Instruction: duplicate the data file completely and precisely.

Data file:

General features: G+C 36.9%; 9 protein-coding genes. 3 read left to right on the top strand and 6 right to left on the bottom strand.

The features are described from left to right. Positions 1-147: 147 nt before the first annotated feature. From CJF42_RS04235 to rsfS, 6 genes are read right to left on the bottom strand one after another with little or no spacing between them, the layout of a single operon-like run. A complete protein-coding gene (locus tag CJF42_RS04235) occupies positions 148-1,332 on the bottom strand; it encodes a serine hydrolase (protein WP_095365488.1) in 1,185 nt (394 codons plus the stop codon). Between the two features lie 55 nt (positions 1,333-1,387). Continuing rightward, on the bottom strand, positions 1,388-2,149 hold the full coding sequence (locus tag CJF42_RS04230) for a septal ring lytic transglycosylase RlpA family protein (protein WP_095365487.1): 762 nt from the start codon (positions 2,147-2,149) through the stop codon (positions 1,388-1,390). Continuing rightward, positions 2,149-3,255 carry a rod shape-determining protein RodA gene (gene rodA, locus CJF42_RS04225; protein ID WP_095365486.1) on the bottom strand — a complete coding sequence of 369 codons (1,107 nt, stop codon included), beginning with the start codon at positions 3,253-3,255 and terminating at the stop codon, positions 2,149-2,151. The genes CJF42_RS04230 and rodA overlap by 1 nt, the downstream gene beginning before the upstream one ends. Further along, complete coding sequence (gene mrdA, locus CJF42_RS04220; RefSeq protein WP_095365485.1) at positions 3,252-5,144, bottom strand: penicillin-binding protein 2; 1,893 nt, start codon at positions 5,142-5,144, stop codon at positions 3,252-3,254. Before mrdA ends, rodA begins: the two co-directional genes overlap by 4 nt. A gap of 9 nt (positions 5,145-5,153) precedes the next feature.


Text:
General features: G+C 36.9%; 9 protein-coding genes. 3 read left to right on the top strand and 6 right to left on the bottom strand.

The features are described from left to right. Positions 1-147: 147 nt before the first annotated feature. From CJF42_RS04235 to rsfS, 6 genes are read right to left on the bottom strand one after another with little or no spacing between them, the layout of a single operon-like run. A complete protein-coding gene (locus tag CJF42_RS04235) occupies positions 148-1,332 on the bottom strand; it encodes a serine hydrolase (protein WP_095365488.1) in 1,185 nt (394 codons plus the stop codon). Between the two features lie 55 nt (positions 1,333-1,387). Continuing rightward, on the bottom strand, positions 1,388-2,149 hold the full coding sequence (locus tag CJF42_RS04230) for a septal ring lytic transglycosylase RlpA family protein (protein WP_095365487.1): 762 nt from the start codon (positions 2,147-2,149) through the stop codon (positions 1,388-1,390). Continuing rightward, positions 2,149-3,255 carry a rod shape-determining protein RodA gene (gene rodA, locus CJF42_RS04225; protein ID WP_095365486.1) on the bottom strand — a complete coding sequence of 369 codons (1,107 nt, stop codon included), beginning with the start codon at positions 3,253-3,255 and terminating at the stop codon, positions 2,149-2,151. The genes CJF42_RS04230 and rodA overlap by 1 nt, the downstream gene beginning before the upstream one ends. Further along, complete coding sequence (gene mrdA, locus CJF42_RS04220; RefSeq protein WP_095365485.1) at positions 3,252-5,144, bottom strand: penicillin-binding protein 2; 1,893 nt, start codon at positions 5,142-5,144, stop codon at positions 3,252-3,254. Before mrdA ends, rodA begins: the two co-directional genes overlap by 4 nt. A gap of 9 nt (positions 5,145-5,153) precedes the next feature.